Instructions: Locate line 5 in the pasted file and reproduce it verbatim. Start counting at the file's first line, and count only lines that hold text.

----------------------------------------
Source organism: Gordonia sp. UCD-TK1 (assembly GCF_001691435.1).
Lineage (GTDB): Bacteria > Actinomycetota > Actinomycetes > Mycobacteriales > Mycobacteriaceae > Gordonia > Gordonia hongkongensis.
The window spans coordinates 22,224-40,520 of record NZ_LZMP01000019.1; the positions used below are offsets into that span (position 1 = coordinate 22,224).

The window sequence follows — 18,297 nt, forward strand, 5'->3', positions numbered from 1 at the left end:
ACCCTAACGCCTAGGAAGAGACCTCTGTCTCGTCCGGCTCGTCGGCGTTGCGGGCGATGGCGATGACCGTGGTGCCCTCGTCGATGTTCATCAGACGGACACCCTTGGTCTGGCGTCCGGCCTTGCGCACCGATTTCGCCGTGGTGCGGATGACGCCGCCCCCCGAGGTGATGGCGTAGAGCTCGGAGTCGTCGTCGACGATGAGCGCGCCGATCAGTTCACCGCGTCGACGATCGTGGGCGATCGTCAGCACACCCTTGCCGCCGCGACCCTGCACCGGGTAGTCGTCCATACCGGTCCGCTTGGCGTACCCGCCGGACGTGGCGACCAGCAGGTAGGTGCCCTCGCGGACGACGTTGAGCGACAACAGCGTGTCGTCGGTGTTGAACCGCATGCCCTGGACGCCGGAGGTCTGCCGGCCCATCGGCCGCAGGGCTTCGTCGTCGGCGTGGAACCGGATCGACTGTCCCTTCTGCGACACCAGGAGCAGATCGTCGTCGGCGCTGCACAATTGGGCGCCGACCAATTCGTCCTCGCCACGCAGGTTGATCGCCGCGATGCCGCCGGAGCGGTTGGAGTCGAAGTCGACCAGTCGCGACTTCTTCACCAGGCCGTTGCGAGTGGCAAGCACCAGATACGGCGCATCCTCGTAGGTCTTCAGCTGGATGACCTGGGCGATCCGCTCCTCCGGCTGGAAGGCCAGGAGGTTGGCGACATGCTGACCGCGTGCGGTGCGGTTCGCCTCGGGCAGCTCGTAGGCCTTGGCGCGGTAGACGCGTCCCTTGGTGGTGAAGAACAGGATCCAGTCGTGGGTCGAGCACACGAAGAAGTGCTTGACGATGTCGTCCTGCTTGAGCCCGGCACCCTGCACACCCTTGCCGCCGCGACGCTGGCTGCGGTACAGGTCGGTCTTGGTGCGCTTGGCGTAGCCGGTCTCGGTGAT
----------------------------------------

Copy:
ACCCTAACGCCTAGGAAGAGACCTCTGTCTCGTCCGGCTCGTCGGCGTTGCGGGCGATGGCGATGACCGTGGTGCCCTCGTCGATGTTCATCAGACGGACACCCTTGGTCTGGCGTCCGGCCTTGCGCACCGATTTCGCCGTGGTGCGGATGACGCCGCCCCCCGAGGTGATGGCGTAGAGCTCGGAGTCGTCGTCGACGATGAGCGCGCCGATCAGTTCACCGCGTCGACGATCGTGGGCGATCGTCAGCACACCCTTGCCGCCGCGACCCTGCACCGGGTAGTCGTCCATACCGGTCCGCTTGGCGTACCCGCCGGACGTGGCGACCAGCAGGTAGGTGCCCTCGCGGACGACGTTGAGCGACAACAGCGTGTCGTCGGTGTTGAACCGCATGCCCTGGACGCCGGAGGTCTGCCGGCCCATCGGCCGCAGGGCTTCGTCGTCGGCGTGGAACCGGATCGACTGTCCCTTCTGCGACACCAGGAGCAGATCGTCGTCGGCGCTGCACAATTGGGCGCCGACCAATTCGTCCTCGCCACGCAGGTTGATCGCCGCGATGCCGCCGGAGCGGTTGGAGTCGAAGTCGACCAGTCGCGACTTCTTCACCAGGCCGTTGCGAGTGGCAAGCACCAGATACGGCGCATCCTCGTAGGTCTTCAGCTGGATGACCTGGGCGATCCGCTCCTCCGGCTGGAAGGCCAGGAGGTTGGCGACATGCTGACCGCGTGCGGTGCGGTTCGCCTCGGGCAGCTCGTAGGCCTTGGCGCGGTAGACGCGTCCCTTGGTGGTGAAGAACAGGATCCAGTCGTGGGTCGAGCACACGAAGAAGTGCTTGACGATGTCGTCCTGCTTGAGCCCGGCACCCTGCACACCCTTGCCGCCGCGACGCTGGCTGCGGTACAGGTCGGTCTTGGTGCGCTTGGCGTAGCCGGTCTCGGTGAT